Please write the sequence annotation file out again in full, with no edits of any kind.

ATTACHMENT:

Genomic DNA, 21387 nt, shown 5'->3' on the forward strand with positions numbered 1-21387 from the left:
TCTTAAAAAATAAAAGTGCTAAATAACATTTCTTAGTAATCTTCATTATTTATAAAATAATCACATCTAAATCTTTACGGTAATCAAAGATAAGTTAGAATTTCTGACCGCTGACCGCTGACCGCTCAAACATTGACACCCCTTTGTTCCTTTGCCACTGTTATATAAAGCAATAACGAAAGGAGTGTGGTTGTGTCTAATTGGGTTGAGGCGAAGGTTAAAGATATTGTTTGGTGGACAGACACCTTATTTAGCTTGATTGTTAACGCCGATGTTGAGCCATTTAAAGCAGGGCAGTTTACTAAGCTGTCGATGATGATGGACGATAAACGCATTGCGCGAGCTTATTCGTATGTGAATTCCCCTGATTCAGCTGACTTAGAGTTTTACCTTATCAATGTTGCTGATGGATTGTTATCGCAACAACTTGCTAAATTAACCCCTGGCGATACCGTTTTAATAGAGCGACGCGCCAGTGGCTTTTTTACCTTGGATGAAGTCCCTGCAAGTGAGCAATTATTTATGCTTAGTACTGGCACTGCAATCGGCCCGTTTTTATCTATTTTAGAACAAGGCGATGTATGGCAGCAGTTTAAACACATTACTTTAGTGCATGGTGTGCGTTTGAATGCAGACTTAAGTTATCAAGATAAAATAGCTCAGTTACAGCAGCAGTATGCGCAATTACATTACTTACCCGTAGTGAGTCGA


Genomic DNA, 21387 nt, shown 5'->3' on the forward strand with positions numbered 1-21387 from the left:
TCTTAAAAAATAAAAGTGCTAAATAACATTTCTTAGTAATCTTCATTATTTATAAAATAATCACATCTAAATCTTTACGGTAATCAAAGATAAGTTAGAATTTCTGACCGCTGACCGCTGACCGCTCAAACATTGACACCCCTTTGTTCCTTTGCCACTGTTATATAAAGCAATAACGAAAGGAGTGTGGTTGTGTCTAATTGGGTTGAGGCGAAGGTTAAAGATATTGTTTGGTGGACAGACACCTTATTTAGCTTGATTGTTAACGCCGATGTTGAGCCATTTAAAGCAGGGCAGTTTACTAAGCTGTCGATGATGATGGACGATAAACGCATTGCGCGAGCTTATTCGTATGTGAATTCCCCTGATTCAGCTGACTTAGAGTTTTACCTTATCAATGTTGCTGATGGATTGTTATCGCAACAACTTGCTAAATTAACCCCTGGCGATACCGTTTTAATAGAGCGACGCGCCAGTGGCTTTTTTACCTTGGATGAAGTCCCTGCAAGTGAGCAATTATTTATGCTTAGTACTGGCACTGCAATCGGCCCGTTTTTATCTATTTTAGAACAAGGCGATGTATGGCAGCAGTTTAAACACATTACTTTAGTGCATGGTGTGCGTTTGAATGCAGACTTAAGTTATCAAGATAAAATAGCTCAGTTACAGCAGCAGTATGCGCAATTACATTACTTACCCGTAGTGAGTCGA